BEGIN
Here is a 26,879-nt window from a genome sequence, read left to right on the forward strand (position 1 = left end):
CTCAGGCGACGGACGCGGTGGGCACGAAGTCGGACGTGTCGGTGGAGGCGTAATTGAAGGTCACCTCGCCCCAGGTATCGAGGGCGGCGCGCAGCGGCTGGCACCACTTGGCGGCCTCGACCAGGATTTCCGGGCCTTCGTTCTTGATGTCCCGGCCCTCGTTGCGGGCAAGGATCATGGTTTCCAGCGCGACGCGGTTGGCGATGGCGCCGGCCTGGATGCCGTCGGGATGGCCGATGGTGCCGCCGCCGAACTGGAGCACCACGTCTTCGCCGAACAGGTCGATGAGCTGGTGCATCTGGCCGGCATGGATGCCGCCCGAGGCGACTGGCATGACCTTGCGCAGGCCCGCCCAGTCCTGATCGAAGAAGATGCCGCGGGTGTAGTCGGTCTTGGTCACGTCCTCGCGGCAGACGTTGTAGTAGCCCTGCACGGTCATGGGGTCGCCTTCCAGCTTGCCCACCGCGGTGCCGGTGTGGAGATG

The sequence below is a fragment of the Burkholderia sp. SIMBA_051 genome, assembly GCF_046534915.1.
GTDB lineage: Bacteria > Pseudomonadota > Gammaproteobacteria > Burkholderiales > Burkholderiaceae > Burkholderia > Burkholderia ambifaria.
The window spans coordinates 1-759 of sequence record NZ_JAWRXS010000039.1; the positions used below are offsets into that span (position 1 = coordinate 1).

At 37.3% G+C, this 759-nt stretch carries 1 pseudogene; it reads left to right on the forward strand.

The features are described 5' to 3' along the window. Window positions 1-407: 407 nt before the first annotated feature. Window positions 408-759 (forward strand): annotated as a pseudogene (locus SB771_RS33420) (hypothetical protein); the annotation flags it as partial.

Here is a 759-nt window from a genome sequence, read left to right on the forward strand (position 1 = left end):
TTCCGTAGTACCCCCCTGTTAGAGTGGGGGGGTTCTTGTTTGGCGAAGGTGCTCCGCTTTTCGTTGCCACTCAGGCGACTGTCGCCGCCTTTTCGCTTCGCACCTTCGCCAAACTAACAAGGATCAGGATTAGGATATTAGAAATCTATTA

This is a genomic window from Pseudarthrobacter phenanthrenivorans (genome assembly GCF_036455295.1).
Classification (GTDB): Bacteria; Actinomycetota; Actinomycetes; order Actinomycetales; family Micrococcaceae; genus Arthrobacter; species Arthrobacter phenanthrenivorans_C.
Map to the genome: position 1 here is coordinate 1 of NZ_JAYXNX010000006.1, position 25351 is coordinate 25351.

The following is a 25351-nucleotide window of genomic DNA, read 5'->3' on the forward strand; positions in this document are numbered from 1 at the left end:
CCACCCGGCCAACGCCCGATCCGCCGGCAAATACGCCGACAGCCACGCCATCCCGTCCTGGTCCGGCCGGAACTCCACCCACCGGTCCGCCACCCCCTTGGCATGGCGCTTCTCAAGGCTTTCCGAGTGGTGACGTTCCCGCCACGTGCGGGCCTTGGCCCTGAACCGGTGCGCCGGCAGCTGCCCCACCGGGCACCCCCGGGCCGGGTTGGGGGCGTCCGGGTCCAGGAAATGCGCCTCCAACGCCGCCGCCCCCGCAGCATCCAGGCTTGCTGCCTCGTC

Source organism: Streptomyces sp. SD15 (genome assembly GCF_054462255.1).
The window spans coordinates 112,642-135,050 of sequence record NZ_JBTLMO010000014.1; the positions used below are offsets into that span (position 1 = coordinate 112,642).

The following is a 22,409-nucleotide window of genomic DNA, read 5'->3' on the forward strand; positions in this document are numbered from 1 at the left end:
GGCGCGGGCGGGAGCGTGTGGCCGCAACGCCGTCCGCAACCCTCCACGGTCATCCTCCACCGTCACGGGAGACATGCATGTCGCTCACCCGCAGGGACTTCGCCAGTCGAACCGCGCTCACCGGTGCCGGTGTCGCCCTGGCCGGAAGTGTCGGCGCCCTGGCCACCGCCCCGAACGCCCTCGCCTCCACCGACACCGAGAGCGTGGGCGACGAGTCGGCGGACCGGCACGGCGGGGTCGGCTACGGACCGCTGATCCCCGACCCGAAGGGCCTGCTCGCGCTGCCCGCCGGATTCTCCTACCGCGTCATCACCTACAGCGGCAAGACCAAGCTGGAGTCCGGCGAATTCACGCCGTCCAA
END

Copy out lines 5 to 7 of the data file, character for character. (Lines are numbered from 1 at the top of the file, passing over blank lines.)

The window spans coordinates 1-759 of sequence record NZ_JAWRXS010000039.1; the positions used below are offsets into that span (position 1 = coordinate 1).

At 37.3% G+C, this 759-nt stretch carries 1 pseudogene; it reads left to right on the forward strand.

The features are described 5' to 3' along the window. Window positions 1-407: 407 nt before the first annotated feature. Window positions 408-759 (forward strand): annotated as a pseudogene (locus SB771_RS33420) (hypothetical protein); the annotation flags it as partial.